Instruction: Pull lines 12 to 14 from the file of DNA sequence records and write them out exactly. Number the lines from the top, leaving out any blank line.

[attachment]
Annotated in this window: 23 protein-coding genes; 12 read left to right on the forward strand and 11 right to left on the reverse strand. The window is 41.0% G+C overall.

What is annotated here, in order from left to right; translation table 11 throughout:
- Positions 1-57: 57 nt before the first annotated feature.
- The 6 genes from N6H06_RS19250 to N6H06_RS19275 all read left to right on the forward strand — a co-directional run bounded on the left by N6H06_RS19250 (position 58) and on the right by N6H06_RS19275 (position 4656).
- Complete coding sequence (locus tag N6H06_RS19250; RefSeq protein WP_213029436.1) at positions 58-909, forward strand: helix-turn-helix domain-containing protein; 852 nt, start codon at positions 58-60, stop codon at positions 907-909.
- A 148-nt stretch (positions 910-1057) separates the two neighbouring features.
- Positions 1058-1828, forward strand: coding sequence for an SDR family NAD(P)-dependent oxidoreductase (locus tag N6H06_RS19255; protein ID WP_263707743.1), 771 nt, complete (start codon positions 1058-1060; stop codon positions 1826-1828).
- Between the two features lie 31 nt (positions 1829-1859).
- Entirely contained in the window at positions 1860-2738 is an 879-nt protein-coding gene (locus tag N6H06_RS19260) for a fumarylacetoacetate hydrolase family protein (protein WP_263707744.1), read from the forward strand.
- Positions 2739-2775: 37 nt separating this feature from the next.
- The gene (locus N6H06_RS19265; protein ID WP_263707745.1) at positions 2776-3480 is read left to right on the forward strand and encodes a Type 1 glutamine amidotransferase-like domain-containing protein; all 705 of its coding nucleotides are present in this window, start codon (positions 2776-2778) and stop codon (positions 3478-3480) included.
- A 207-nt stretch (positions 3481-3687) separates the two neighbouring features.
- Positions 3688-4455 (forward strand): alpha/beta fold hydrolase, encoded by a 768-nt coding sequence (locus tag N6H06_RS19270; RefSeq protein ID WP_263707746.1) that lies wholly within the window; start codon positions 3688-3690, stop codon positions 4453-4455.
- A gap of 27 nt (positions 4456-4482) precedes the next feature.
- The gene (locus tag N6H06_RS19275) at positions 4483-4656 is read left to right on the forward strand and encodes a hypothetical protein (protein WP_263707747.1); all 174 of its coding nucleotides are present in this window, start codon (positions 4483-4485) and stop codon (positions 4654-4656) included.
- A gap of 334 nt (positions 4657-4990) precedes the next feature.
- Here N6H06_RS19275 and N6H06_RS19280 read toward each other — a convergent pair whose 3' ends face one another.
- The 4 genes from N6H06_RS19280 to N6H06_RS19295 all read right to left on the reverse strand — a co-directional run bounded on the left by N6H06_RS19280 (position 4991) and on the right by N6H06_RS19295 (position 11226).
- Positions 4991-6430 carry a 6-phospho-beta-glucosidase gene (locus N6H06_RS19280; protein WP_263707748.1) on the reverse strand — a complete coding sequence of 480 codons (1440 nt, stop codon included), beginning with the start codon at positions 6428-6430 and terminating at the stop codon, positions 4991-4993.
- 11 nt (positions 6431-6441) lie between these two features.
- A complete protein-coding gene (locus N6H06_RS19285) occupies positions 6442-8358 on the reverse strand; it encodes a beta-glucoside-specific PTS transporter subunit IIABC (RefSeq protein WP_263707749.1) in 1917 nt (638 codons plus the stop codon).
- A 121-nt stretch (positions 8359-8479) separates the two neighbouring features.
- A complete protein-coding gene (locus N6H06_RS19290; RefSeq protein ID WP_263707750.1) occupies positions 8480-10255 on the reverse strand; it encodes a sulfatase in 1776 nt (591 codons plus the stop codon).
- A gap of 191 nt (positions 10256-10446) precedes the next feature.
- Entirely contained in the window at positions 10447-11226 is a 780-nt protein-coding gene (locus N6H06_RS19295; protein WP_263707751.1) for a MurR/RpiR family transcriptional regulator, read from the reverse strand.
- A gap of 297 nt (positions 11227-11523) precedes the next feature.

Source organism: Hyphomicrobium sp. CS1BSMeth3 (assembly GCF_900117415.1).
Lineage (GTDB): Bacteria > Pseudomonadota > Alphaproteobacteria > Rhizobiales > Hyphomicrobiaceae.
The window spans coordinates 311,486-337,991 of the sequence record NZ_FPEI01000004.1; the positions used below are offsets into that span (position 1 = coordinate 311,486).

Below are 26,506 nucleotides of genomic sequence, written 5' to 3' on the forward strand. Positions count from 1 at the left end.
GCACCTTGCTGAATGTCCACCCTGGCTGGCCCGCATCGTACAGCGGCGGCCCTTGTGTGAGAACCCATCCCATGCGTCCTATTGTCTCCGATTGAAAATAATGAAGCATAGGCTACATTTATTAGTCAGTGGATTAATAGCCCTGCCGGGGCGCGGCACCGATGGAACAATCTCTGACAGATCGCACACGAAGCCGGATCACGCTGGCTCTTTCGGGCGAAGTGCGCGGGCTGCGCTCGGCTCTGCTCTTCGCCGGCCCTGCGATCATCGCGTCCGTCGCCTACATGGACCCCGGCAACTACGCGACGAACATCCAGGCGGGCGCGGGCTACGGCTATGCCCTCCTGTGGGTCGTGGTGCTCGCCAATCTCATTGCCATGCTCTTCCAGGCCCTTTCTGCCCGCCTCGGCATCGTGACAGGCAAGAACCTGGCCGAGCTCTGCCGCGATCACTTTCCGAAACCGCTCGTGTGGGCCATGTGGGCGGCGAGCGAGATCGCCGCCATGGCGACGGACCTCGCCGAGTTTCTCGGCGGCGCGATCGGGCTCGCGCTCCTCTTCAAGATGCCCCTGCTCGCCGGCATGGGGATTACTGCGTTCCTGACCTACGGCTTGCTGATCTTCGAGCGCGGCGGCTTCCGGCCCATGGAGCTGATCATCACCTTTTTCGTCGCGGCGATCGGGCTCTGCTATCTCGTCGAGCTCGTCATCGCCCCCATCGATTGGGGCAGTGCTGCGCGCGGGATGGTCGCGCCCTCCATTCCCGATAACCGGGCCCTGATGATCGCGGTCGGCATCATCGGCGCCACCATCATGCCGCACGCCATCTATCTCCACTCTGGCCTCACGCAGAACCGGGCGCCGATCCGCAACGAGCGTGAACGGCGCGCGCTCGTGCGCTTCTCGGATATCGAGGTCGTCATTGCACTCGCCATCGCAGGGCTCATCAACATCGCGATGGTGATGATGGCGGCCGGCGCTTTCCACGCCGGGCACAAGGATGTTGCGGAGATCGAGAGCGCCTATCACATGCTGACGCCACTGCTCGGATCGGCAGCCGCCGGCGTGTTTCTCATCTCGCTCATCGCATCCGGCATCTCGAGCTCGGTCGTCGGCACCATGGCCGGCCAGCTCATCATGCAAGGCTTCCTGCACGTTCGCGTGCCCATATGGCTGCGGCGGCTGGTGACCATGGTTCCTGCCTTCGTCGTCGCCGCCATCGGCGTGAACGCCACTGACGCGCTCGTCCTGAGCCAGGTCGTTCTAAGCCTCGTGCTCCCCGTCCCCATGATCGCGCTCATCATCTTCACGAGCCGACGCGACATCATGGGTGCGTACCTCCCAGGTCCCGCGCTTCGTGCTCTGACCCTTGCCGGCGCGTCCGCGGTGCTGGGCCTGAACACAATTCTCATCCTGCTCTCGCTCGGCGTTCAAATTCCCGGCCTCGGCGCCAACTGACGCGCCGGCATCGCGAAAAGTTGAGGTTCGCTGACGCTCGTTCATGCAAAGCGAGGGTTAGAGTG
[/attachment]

- A 207-nt stretch (positions 3481-3687) separates the two neighbouring features.
- Positions 3688-4455 (forward strand): alpha/beta fold hydrolase, encoded by a 768-nt coding sequence (locus tag N6H06_RS19270; RefSeq protein ID WP_263707746.1) that lies wholly within the window; start codon positions 3688-3690, stop codon positions 4453-4455.
- A gap of 27 nt (positions 4456-4482) precedes the next feature.